There has been no increase in revenues because people are scared, they are penniless, and when they do go out their orders are very sensible. The days of leftovers are gone.”
This is how the crisis, in combination with the publicity, turned Aegina into one of the most popular destinations this summer. Hundreds of neat – some of them very elegant – stone-built summer residences with swimming pools, a legacy of more affluent times, now fill up with families and friends. While ferry tickets to other Greek islands are on the rise, Aegina is still affordable: A one-way trip on the ferry costs 10 euros, while a ticket for the faster Flying Dolphin hydrofoil is 14 euros.
While Aegina is not the most photogenic of the country’s islands – it is not strikingly beautiful (compared to some of its counterparts) and you might not fall in love at first sight – it does offer a sense of the familiar, comfort and security.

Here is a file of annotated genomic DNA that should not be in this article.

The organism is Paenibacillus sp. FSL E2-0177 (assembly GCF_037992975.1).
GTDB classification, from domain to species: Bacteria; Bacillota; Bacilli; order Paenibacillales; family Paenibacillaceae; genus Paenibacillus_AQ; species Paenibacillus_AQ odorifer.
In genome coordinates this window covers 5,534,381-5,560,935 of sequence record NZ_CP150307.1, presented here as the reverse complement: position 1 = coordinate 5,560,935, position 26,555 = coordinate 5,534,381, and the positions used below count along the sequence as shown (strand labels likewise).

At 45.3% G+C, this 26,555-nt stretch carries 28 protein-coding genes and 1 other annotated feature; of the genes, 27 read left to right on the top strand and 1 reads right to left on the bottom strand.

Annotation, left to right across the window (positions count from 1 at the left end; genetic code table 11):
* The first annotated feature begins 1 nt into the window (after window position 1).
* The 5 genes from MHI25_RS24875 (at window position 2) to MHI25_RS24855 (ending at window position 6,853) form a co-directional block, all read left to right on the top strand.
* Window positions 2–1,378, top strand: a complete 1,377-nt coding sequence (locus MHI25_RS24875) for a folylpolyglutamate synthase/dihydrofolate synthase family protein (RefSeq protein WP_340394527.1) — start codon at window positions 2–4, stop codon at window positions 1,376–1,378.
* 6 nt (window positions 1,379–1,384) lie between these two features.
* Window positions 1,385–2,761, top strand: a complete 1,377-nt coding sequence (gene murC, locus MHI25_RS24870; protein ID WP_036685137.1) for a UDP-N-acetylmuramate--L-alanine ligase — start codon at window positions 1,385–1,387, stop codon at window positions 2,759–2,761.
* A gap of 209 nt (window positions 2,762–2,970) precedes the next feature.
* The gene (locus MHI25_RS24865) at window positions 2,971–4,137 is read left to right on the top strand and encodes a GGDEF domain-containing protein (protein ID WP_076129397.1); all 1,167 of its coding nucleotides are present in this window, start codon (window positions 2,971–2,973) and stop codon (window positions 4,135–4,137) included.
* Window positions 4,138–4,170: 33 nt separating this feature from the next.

Back in the days when Greeks were taking out vacation loans for their holidays on Myconos, Aegina was snubbed for being mainstream and old-fashioned. But in today’s very different economic climate, to many it seems like a welcoming, safe choice.
The popular beaches of Marathonas A, Marathonas B (the island’s trendiest this year), Kleidi, Sarpa and Aeginitissa draw the crowds. The island requires minimum effort: Everything is near, easy and quick. Services on the island are satisfactory and, with the exception of Aghia Marina – the island’s most visited spot, where decades of uncontrolled construction have taken a toll – there are plenty of beautiful places to visit.
In the picturesque village of Perdika, local tavernas serve quality fish dishes, while on the islet of Moni, opposite Perdika, peacocks and deer can be seen walking along the beach. The ancient Temple of Aphaia is located at the top of a hill in the northeast of the island. One of the most important sites of the ancient world, Aphaia resembles the Parthenon, but in a much more peaceful setting.
The island is also known for its ceramic and pottery production as well as delicious pistachios, which are sold everywhere.
Aegina hosts a music festival every August. Founded by pianist Dora Bakopoulou 10 years ago, the annual event focuses on chamber music and showcases leading Greek and international classical music soloists in moonlight performances – quite an experience.